Nature and the DA*300


AndrewH

Link Posted 01/08/2018 - 14:34
Having invested in the DA*300 I have been delighted with the results it can achieve coupled with my K5iiS. I spent some time in Norfolk recently spotting insects and largely butterflies and trying to get the best out of the lens. Not sure if I achieved that, but I was really pleased (again!) with the photos and the level of detail the lens captures. A few to browse below - more on Flickr here

1. Small skipper



2. Buff-tailed bumblebee



3. Honeybee



4. Peacock



5. Comma



6. Linnet



7. Tree Sparrow



8. Bee on bramble



The only 'editing' is that the images have been resized (using the scale function in Photoshop) allowing a little recomposition too. Apart from that these are straight out of the camera. This single lens inspires me to get outside and take photos like no other. Recent acquisition of the x1.4 HD Teleconverter will only reinforce this I think! C&C welcome as always
flickr

LennyBloke

Link Posted 01/08/2018 - 15:09
That's a great combination (K5iis + DA*300) and the close focus allows excellent pseudo-macro shots. Your images look even better over on Flickr - Particularly like "Norfolk Grasses"!

I did notice an odd one or two of your shots seemed very slightly "soft", I think it may be down to the shutter speed, where it is under 1/300th (I know SR means that camera shake is more controlled - assuming you had it on). I find I have more success when I can keep the shutter speed above the focal length of the lens. Not a criticism, just an observation
LennyBloke

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AndrewH

Link Posted 01/08/2018 - 15:15
Exactly the sort of feedback that is welcome & needed.. Some did appear sharper than others, with real 'pop' - will concentrate on that when out again (soon!). Thank you!
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johnriley

Link Posted 01/08/2018 - 16:31
Nice shots! Thinking about sharpness, SR will enable slower shutter speeds if we are looking at camera shake, but won't help at all with subject movement. Birds and insects move quite a bit and need high shutter speeds.
Best regards, John

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AndrewH

Link Posted 01/08/2018 - 17:45
Thank you, John!
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Snappyhoffy

Link Posted 01/08/2018 - 23:21
johnriley wrote:
Nice shots! Thinking about sharpness, SR will enable slower shutter speeds if we are looking at camera shake, but won't help at all with subject movement. Birds and insects move quite a bit and need high shutter speeds.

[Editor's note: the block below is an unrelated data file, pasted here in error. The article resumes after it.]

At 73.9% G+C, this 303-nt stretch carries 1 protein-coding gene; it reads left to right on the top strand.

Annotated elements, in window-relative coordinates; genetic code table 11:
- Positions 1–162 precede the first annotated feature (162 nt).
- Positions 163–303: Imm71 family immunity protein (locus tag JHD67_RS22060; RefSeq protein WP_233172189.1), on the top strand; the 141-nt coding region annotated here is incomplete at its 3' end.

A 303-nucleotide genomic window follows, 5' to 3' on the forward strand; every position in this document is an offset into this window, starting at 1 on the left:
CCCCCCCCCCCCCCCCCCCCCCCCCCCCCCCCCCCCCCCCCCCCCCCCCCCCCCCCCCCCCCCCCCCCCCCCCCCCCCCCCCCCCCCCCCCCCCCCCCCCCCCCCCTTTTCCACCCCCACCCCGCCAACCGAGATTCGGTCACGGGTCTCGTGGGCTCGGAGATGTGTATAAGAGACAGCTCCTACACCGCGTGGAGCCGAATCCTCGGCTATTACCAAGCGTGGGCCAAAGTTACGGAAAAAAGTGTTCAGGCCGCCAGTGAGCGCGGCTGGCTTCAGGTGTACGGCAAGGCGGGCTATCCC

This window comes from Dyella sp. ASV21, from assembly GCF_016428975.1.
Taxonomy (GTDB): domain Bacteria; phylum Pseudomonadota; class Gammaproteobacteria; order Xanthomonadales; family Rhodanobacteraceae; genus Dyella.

Thanks John. So obvious but I get carried away with the technology and forget the basics. I too will continue to develop the love with the DA*300. It is worth the effort that's for sure.
'Life looks simple through a viewfinder'.....then I went Digital!
Keith
K3, DA* 16-50, DA* 50-135, DA* 300, AF360

Blythman

Link Posted 02/08/2018 - 11:54
johnriley wrote:
Nice shots! Thinking about sharpness, SR will enable slower shutter speeds if we are looking at camera shake, but won't help at all with subject movement. Birds and insects move quite a bit and need high shutter speeds.

Not strictly true all of the time. Its often a case of picking the moment. Although then a good base helps as using SR can slow the camera down. Link to an old example https://flic.kr/p/hLPDXv
Alan


PPG
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davidstorm

Link Posted 02/08/2018 - 21:28
Blythman wrote:
johnriley wrote:
Nice shots! Thinking about sharpness, SR will enable slower shutter speeds if we are looking at camera shake, but won't help at all with subject movement. Birds and insects move quite a bit and need high shutter speeds.

Not strictly true all of the time. Its often a case of picking the moment. Although then a good base helps as using SR can slow the camera down. Link to an old example https://flic.kr/p/hLPDXv

I agree with Blythman on this one, it's perfectly possible to get sharp images of wildlife with a DA*300 (or other long lens) when using slow shutter speeds. You have to know when to click the shutter. Also, it helps to have some sort of camera support, not necessarily a tripod or a monopod, but if for example you are in a bird hide you can sometimes support the camera or lens on a wooden window frame. A beanbag is also a great help in some circumstances. See links for a few examples, where I've listed the shutter speed and focal length. BTW, I'm not claiming my shots are good, just illustrating they are sharp at slow speeds.

1/160, 420mm (DA*300 + 1.4TC)
link

1/200, 300mm (not DA*300)
link

1/100, 420mm (DA*300 + 1.4TC)
link

1/100, 420mm (DA*300 + 1.4TC)
link

Regards
David
My Website http://imagesbydavidstorm.foliopic.com

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Some cameras, some lenses, some bits 'n' bobs
Last Edited by davidstorm on 02/08/2018 - 21:29

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